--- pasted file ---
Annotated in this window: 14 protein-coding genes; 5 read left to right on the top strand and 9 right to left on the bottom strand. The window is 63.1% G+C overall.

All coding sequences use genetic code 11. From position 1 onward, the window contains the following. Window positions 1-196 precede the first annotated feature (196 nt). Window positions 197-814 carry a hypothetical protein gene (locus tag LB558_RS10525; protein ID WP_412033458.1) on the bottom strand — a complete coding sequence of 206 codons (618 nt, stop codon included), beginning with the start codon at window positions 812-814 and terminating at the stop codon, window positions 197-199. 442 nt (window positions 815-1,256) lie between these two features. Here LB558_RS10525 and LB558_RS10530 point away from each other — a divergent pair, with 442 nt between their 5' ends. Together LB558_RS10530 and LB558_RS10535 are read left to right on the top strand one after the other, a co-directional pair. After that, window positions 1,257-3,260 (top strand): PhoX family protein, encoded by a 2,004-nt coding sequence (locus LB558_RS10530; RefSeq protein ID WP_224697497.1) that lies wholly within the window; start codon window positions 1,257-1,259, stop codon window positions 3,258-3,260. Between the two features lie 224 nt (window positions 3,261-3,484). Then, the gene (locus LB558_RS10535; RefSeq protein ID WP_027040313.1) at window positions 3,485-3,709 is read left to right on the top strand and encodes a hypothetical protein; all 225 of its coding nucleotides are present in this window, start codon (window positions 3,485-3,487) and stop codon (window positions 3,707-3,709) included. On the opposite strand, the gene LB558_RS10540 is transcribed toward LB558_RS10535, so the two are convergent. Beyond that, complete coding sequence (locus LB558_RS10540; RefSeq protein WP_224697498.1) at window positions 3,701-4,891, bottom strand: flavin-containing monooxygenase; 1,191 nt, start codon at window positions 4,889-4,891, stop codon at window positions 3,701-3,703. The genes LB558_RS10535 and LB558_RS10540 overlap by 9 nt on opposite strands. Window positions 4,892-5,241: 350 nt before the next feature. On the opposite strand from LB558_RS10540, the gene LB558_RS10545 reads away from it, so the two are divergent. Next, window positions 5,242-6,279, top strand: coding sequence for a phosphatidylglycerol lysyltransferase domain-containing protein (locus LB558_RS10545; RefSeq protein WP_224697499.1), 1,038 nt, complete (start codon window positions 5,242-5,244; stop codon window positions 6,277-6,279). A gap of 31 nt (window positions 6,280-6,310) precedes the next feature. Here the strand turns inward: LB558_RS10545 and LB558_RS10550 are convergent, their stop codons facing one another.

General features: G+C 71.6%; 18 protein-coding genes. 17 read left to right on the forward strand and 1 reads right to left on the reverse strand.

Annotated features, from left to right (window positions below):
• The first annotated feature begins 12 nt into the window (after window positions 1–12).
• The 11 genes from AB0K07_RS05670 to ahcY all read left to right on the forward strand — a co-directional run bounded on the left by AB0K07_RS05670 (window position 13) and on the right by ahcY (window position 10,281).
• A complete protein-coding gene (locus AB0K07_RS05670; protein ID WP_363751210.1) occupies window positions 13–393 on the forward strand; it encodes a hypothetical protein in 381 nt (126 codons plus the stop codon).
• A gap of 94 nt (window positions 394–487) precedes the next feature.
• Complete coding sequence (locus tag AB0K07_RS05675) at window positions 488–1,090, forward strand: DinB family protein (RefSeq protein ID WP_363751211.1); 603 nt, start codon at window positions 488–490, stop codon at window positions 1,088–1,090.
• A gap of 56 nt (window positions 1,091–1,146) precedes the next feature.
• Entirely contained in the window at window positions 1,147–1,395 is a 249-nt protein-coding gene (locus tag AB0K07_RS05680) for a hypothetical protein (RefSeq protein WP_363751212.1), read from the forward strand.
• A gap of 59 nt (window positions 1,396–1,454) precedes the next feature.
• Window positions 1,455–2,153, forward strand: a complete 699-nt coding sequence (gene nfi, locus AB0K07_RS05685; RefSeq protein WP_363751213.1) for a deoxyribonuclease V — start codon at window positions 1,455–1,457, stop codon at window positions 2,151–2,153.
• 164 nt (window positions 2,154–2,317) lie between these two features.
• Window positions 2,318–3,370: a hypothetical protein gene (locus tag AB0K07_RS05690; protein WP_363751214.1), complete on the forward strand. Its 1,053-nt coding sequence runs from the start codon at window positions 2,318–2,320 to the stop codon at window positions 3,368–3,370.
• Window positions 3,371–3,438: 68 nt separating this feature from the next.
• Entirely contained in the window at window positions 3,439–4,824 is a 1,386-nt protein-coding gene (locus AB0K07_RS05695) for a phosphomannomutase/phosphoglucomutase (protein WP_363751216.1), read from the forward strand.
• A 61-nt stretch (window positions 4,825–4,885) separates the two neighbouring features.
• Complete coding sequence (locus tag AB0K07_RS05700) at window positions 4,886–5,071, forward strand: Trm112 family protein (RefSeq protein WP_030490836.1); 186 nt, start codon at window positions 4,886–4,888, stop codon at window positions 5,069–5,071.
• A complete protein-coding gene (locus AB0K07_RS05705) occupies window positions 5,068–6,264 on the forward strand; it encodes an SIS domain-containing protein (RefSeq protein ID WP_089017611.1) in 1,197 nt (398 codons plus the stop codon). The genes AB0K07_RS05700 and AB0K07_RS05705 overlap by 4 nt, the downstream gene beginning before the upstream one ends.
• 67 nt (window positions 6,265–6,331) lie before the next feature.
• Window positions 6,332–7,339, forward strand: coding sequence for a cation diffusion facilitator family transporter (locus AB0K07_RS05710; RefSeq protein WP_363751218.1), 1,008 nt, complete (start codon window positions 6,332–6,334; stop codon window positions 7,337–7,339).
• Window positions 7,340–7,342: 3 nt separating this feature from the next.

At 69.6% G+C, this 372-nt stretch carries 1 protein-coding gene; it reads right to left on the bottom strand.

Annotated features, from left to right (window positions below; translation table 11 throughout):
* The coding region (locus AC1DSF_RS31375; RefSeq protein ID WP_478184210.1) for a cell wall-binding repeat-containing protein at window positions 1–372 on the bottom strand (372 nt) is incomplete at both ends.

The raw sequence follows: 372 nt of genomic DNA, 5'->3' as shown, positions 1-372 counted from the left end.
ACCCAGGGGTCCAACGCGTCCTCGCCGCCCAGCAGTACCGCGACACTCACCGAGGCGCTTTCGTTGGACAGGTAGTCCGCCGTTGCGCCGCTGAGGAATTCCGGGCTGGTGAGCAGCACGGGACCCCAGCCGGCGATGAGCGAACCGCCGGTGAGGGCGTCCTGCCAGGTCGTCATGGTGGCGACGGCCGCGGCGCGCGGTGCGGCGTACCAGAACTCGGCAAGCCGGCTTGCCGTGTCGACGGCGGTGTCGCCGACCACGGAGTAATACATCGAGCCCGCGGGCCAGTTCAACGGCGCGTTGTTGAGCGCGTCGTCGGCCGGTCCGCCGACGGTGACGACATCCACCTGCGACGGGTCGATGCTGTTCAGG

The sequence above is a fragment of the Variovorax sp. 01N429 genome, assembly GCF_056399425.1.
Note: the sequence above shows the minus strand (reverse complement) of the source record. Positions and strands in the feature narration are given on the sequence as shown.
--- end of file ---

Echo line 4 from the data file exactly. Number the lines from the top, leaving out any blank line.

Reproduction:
Annotated features, from left to right (window positions below):